Govt will monitor the Ringgit’s performance: Guan Eng

23 Apr 2019 / 11:27 H.

KUALA LUMPUR: The government will monitor the ringgit’s performance in the foreign exchange market following the recent fall in the currency’s value, says Finance Minister Lim Guan Eng.

He said the ringgit’s performance should be evaluated on an annual basis, as it was normal for the value of currencies to fluctuate from day to day.

“The ringgit’s fluctuations are normal. We will have to see its performance over a year. It won’t be very accurate if we do a daily projection. Let’s look at the performance at the end of the year,” he said in an interview with Bernama on Monday.

He said this when asked whether the government would adopt an intervention policy to curb the ringgit’s fall following the recent weakening of the local currency.

Last week, global index provider FTSE Russell said it would review Malaysia’s market accessibility level in its World Government Bond Index (WGBI) due to concerns about market liquidity.

This led to the ringgit’s weakening, as investors were worried about the prospects of the government debt being removed from the index.

Malaysia, currently assigned a ‘2’ (highest level of accessibility) and included in the WGBI since 2004, is being considered for a potential downgrade to ‘1’, making it ineligible for inclusion in the index.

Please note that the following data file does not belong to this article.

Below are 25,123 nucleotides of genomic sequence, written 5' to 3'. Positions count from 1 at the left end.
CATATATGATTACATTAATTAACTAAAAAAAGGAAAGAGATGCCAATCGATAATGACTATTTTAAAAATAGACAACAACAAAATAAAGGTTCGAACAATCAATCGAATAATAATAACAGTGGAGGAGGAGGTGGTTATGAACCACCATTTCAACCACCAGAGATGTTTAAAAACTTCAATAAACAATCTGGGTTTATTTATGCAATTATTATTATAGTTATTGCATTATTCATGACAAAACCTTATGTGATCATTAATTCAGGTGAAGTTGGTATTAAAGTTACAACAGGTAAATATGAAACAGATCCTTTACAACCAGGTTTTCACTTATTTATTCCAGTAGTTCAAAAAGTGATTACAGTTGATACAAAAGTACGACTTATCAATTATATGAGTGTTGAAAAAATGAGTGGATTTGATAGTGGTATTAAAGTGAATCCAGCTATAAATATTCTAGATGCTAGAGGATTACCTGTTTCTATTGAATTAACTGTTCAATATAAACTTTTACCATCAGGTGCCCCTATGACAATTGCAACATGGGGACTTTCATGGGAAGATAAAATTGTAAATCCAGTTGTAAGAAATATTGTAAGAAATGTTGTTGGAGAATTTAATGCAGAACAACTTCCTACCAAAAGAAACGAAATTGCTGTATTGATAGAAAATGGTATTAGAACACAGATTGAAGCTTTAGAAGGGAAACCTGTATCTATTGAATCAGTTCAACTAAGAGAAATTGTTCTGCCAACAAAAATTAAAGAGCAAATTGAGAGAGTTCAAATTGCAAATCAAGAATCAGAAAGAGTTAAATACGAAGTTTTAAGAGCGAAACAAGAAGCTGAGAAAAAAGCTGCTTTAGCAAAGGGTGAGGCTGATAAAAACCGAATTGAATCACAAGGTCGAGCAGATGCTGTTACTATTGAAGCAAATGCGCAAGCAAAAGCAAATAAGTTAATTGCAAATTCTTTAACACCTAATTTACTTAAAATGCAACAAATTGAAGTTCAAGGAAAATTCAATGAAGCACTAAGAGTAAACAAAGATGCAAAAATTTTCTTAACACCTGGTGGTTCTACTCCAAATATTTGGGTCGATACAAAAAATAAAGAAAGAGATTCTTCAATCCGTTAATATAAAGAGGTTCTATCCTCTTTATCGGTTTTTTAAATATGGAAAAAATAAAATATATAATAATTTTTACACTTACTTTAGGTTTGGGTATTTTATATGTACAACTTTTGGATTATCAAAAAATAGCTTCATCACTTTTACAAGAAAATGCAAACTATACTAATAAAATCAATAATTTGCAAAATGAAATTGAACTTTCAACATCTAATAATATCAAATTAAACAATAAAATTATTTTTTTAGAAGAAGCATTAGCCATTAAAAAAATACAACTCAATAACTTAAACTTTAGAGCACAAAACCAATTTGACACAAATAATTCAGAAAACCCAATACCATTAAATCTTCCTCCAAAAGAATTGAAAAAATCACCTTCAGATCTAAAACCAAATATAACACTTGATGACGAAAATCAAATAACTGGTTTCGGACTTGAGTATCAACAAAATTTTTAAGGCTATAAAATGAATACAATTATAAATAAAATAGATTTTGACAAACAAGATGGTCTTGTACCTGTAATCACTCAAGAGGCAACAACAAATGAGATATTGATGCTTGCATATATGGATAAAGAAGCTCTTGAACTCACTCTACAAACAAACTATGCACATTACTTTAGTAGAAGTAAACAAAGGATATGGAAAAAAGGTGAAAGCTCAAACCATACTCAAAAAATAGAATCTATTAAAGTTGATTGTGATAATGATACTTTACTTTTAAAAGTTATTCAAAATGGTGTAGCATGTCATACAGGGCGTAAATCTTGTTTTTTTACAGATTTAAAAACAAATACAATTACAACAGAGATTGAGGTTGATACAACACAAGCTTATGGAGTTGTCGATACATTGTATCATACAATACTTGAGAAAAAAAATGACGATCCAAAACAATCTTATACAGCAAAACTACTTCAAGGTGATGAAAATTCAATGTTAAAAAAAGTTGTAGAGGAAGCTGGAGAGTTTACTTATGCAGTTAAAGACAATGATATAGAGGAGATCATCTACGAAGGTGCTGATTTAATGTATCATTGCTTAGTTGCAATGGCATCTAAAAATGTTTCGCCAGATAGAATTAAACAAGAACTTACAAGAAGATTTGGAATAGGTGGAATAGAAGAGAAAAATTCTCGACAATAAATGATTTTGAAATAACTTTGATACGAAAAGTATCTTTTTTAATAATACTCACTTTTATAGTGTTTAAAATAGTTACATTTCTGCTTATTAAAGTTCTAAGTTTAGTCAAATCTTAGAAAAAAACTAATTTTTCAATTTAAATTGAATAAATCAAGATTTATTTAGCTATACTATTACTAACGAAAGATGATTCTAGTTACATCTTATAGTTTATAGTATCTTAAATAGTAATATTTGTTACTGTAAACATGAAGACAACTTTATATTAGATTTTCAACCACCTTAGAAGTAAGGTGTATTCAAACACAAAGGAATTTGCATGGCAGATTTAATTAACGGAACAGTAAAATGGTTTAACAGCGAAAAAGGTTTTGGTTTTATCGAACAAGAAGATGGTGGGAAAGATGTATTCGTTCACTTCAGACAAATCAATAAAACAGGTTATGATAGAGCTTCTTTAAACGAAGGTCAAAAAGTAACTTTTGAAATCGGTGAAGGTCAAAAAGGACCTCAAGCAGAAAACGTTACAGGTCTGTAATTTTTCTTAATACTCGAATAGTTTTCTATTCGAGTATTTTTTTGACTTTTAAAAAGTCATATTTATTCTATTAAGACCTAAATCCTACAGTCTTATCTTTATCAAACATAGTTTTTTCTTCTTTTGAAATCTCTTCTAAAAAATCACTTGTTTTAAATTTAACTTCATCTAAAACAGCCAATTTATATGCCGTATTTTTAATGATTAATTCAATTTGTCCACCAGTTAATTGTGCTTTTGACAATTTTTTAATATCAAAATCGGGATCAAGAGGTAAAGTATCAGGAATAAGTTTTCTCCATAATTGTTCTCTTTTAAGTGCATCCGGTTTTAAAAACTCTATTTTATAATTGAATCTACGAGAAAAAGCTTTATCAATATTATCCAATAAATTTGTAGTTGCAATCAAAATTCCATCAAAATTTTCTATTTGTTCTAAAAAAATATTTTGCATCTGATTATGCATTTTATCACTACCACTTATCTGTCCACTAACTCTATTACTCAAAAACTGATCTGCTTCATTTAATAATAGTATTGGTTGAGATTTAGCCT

Maybank’s Kim Eng said the ringgit had underperformed against the US dollar in April by 2.0% in reaction to news that FTSE Russell might drop Malaysia from the WGBI by September.

The news came a week after Norway’s Ministry of Finance proposed to omit emerging government and corporate bonds, including Malaysia’s, from its fixed income benchmark for the Government Pension Fund Global.

Kim Eng expects the pace of the recent up-move in the US dollar against the ringgit to moderate and possibly retrace below 4.12, as the FTSE review is still ongoing, and with the external environment of green shoots and support for Brent crude price, palm oil price may mitigate the temporary negativity surrounding the ringgit. — Bernama

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